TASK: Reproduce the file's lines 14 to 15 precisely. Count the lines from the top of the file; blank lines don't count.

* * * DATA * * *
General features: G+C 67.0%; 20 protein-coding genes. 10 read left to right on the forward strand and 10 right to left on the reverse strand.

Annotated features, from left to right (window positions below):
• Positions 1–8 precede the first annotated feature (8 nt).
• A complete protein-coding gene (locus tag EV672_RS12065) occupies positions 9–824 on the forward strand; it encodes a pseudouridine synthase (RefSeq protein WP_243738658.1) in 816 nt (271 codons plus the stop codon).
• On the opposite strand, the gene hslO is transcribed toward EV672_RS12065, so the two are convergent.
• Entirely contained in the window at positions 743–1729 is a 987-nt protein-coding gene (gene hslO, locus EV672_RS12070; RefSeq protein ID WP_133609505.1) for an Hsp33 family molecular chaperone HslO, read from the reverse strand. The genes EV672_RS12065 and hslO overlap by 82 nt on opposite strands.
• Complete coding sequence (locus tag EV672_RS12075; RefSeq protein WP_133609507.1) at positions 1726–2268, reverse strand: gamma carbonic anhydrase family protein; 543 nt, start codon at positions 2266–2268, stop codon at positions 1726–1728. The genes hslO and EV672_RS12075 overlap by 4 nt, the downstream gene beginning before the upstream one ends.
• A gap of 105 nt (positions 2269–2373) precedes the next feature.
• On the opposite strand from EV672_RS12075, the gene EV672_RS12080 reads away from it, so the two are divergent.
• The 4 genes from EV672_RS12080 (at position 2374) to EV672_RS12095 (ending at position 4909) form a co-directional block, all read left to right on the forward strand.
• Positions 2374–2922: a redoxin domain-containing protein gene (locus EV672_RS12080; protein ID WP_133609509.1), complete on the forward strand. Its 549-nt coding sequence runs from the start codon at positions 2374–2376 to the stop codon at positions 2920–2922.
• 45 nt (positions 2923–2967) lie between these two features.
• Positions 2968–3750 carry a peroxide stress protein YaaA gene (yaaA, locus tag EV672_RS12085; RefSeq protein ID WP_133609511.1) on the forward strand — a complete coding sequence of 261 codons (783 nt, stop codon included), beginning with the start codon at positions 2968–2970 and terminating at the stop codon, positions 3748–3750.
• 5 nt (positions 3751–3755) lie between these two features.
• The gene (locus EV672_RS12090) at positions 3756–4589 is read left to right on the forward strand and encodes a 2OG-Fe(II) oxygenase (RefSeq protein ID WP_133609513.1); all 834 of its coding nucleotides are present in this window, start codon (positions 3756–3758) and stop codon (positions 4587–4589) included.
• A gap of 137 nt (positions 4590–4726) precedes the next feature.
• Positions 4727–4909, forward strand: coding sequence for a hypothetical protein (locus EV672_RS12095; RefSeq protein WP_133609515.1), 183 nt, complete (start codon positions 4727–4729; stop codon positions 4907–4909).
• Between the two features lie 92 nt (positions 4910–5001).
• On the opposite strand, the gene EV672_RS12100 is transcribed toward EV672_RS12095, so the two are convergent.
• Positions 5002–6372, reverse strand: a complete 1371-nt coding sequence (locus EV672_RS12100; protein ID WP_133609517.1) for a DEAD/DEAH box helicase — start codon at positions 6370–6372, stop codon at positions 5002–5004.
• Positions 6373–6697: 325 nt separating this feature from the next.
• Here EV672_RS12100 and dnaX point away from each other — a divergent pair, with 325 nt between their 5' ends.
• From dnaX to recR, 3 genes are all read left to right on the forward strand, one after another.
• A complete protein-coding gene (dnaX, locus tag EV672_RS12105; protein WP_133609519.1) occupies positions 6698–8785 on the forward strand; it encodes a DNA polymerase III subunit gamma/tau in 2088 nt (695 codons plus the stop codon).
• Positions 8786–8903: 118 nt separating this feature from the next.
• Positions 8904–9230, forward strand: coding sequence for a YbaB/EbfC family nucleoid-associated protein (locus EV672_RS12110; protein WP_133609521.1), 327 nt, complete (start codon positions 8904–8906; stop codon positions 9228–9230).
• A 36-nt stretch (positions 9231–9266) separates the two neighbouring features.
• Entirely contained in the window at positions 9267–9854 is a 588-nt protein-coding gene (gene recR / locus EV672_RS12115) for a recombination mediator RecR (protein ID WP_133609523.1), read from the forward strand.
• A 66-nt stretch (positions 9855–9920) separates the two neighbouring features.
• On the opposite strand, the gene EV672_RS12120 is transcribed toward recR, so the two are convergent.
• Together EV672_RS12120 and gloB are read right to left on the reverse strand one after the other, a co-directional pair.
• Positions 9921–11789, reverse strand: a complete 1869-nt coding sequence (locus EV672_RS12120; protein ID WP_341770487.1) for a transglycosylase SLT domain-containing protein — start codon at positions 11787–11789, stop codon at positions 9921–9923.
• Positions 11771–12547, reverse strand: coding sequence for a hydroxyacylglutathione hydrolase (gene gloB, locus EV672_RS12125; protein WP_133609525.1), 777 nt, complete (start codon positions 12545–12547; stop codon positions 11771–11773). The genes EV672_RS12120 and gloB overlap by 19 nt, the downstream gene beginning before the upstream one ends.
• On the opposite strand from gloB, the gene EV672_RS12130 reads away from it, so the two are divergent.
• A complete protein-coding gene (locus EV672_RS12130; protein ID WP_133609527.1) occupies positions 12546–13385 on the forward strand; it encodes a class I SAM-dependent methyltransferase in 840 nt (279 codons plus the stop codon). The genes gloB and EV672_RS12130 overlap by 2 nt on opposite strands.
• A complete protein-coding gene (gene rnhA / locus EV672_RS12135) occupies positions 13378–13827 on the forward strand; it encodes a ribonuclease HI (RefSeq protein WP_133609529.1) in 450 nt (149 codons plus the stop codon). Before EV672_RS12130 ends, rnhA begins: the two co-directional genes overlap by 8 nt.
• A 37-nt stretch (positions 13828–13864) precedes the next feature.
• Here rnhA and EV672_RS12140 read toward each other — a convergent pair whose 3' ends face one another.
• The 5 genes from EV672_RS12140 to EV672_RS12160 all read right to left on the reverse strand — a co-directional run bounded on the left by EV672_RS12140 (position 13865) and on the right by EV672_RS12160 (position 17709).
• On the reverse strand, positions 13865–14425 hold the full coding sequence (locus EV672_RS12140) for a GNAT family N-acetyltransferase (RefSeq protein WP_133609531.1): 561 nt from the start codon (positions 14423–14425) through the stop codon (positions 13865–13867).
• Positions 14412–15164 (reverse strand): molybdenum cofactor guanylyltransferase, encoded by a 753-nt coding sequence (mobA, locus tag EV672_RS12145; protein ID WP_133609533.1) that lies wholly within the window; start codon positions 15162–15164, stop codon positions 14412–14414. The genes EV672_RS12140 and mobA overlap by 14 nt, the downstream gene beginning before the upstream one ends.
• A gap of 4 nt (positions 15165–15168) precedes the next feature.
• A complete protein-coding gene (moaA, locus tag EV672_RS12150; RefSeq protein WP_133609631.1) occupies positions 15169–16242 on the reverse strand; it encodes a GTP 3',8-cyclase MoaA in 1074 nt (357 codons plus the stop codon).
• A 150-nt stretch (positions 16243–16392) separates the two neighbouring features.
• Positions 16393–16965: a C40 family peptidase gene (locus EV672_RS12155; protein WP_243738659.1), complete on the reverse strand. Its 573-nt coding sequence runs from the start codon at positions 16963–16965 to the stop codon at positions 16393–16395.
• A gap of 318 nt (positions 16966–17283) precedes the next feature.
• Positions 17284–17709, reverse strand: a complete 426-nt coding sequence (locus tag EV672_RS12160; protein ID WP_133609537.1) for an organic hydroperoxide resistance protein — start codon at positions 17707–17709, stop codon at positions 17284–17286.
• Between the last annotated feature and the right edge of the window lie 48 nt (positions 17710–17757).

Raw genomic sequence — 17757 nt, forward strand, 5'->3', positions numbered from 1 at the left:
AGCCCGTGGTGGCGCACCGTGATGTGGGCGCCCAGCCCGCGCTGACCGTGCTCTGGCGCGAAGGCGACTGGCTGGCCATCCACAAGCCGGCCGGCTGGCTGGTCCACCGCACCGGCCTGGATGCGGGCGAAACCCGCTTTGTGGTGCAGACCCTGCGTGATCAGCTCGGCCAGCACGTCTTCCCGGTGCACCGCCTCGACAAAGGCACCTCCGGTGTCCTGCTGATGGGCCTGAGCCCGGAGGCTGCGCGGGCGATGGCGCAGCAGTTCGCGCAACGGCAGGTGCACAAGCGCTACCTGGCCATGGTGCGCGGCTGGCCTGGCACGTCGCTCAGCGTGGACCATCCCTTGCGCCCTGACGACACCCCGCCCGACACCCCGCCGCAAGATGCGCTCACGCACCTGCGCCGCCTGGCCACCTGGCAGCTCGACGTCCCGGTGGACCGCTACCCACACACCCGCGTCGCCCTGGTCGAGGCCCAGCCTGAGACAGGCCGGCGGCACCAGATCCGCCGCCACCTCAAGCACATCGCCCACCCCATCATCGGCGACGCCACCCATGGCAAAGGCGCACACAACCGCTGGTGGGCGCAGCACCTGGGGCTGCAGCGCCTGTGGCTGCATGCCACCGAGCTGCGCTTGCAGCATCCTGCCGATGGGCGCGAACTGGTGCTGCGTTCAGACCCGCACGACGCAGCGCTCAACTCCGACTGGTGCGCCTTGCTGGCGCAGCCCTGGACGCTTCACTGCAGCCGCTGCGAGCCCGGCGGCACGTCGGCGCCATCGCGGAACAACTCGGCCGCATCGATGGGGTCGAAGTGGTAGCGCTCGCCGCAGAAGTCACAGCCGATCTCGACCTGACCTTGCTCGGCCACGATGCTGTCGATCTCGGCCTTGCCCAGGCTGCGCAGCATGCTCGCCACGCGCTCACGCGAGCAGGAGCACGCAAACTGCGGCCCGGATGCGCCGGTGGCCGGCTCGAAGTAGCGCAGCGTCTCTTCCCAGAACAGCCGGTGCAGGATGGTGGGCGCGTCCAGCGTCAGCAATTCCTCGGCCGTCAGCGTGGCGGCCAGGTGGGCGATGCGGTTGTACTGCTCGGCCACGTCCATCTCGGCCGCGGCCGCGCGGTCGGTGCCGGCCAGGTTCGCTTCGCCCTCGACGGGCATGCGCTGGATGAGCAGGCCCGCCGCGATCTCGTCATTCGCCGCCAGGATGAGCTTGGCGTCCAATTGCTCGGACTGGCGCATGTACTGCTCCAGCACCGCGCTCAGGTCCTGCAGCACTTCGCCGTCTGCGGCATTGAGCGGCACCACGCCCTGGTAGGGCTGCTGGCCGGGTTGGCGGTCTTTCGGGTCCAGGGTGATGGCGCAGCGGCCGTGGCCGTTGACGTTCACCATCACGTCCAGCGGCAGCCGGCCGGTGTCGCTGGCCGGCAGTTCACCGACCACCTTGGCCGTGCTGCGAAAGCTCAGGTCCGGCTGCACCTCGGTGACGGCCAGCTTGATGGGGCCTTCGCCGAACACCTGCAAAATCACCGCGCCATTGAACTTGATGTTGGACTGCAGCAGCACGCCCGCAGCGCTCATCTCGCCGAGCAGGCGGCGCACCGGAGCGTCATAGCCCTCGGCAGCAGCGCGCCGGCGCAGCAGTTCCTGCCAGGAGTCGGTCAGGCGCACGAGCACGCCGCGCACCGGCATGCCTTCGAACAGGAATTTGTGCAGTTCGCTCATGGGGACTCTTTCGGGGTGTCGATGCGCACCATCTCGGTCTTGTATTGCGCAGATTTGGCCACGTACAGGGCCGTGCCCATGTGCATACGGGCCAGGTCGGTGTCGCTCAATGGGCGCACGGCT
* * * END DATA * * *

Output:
• 5 nt (positions 3751–3755) lie between these two features.
• The gene (locus EV672_RS12090) at positions 3756–4589 is read left to right on the forward strand and encodes a 2OG-Fe(II) oxygenase (RefSeq protein ID WP_133609513.1); all 834 of its coding nucleotides are present in this window, start codon (positions 3756–3758) and stop codon (positions 4587–4589) included.